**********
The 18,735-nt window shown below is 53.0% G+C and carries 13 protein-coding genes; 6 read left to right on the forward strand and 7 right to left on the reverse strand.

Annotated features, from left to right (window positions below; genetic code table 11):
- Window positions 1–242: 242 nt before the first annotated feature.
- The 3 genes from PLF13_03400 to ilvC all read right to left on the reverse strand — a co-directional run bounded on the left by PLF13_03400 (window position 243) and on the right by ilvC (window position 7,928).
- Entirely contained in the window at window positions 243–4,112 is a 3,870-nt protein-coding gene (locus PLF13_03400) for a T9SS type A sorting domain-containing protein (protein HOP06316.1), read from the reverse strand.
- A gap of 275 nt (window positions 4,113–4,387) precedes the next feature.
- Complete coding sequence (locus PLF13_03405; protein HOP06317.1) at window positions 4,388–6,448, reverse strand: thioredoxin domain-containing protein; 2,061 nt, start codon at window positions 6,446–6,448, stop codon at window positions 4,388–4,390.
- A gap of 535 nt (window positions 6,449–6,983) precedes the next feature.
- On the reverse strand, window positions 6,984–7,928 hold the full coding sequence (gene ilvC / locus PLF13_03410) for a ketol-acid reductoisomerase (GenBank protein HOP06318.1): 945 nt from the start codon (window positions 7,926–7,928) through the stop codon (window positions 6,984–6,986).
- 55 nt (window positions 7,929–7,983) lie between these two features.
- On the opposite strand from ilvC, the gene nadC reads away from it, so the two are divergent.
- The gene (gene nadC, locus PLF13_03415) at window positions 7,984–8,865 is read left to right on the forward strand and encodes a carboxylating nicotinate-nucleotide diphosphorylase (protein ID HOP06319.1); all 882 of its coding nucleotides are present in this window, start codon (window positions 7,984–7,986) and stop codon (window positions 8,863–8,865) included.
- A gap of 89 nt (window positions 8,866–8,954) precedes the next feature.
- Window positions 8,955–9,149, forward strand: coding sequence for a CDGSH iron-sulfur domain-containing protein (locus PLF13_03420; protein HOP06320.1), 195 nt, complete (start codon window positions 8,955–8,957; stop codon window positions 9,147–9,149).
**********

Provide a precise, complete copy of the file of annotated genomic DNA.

The 18,735-nt window shown below is 53.0% G+C and carries 13 protein-coding genes; 6 read left to right on the forward strand and 7 right to left on the reverse strand.

Annotated features, from left to right (window positions below; genetic code table 11):
- Window positions 1–242: 242 nt before the first annotated feature.
- The 3 genes from PLF13_03400 to ilvC all read right to left on the reverse strand — a co-directional run bounded on the left by PLF13_03400 (window position 243) and on the right by ilvC (window position 7,928).
- Entirely contained in the window at window positions 243–4,112 is a 3,870-nt protein-coding gene (locus PLF13_03400) for a T9SS type A sorting domain-containing protein (protein HOP06316.1), read from the reverse strand.
- A gap of 275 nt (window positions 4,113–4,387) precedes the next feature.
- Complete coding sequence (locus PLF13_03405; protein HOP06317.1) at window positions 4,388–6,448, reverse strand: thioredoxin domain-containing protein; 2,061 nt, start codon at window positions 6,446–6,448, stop codon at window positions 4,388–4,390.
- A gap of 535 nt (window positions 6,449–6,983) precedes the next feature.
- On the reverse strand, window positions 6,984–7,928 hold the full coding sequence (gene ilvC / locus PLF13_03410) for a ketol-acid reductoisomerase (GenBank protein HOP06318.1): 945 nt from the start codon (window positions 7,926–7,928) through the stop codon (window positions 6,984–6,986).
- 55 nt (window positions 7,929–7,983) lie between these two features.
- On the opposite strand from ilvC, the gene nadC reads away from it, so the two are divergent.
- The gene (gene nadC, locus PLF13_03415) at window positions 7,984–8,865 is read left to right on the forward strand and encodes a carboxylating nicotinate-nucleotide diphosphorylase (protein ID HOP06319.1); all 882 of its coding nucleotides are present in this window, start codon (window positions 7,984–7,986) and stop codon (window positions 8,863–8,865) included.
- A gap of 89 nt (window positions 8,866–8,954) precedes the next feature.
- Window positions 8,955–9,149, forward strand: coding sequence for a CDGSH iron-sulfur domain-containing protein (locus PLF13_03420; protein HOP06320.1), 195 nt, complete (start codon window positions 8,955–8,957; stop codon window positions 9,147–9,149).